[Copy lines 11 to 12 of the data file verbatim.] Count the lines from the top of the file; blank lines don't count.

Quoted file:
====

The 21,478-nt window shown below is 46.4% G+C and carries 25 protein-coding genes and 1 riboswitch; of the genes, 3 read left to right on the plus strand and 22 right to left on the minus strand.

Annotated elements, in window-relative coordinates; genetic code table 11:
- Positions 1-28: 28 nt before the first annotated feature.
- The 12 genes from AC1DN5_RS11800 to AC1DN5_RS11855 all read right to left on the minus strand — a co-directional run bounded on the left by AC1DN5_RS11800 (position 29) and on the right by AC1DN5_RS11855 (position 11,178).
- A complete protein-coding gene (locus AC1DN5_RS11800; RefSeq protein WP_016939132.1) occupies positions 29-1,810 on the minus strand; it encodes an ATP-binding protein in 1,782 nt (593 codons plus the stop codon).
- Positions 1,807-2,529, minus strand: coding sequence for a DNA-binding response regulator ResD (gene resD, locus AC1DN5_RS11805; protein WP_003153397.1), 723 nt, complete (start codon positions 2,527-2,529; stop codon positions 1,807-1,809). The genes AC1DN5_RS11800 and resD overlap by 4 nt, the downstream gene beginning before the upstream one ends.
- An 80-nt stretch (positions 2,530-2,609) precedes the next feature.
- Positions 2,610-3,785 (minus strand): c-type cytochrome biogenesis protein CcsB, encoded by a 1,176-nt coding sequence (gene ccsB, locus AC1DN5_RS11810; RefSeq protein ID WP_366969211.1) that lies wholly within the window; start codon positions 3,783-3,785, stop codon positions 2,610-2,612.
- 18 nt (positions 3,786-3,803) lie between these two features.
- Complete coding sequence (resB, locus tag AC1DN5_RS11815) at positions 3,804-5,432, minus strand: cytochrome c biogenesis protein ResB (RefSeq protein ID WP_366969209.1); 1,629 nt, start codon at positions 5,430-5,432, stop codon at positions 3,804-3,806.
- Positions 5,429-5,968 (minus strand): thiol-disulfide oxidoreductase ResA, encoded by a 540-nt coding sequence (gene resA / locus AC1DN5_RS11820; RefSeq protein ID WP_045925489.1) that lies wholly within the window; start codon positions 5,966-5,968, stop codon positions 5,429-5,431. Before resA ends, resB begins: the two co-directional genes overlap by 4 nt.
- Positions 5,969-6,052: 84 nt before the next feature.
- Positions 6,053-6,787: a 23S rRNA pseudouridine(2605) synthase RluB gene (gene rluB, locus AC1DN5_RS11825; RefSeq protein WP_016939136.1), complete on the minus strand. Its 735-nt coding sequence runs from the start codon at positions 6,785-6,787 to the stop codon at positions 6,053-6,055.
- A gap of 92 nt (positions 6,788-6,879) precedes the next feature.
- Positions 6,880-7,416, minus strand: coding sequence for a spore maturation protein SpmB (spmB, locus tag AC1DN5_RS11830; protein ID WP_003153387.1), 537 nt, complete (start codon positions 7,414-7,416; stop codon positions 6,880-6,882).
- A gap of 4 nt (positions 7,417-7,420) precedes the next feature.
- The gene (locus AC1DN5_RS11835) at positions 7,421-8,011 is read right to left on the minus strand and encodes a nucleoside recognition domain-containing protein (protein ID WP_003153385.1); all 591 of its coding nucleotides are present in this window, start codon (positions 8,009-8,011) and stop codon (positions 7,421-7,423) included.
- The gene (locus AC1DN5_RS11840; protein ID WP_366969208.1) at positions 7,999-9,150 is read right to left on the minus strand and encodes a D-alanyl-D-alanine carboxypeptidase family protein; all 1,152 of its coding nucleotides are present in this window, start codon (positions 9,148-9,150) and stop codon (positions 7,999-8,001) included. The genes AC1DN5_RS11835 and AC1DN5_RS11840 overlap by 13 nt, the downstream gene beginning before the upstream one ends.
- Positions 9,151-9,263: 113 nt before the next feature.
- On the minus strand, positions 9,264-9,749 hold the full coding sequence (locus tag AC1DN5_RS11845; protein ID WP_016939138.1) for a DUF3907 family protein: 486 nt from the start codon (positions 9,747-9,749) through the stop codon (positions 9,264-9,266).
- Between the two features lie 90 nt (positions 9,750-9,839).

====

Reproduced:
- Positions 5,429-5,968 (minus strand): thiol-disulfide oxidoreductase ResA, encoded by a 540-nt coding sequence (gene resA / locus AC1DN5_RS11820; RefSeq protein ID WP_045925489.1) that lies wholly within the window; start codon positions 5,966-5,968, stop codon positions 5,429-5,431. Before resA ends, resB begins: the two co-directional genes overlap by 4 nt.
- Positions 5,969-6,052: 84 nt before the next feature.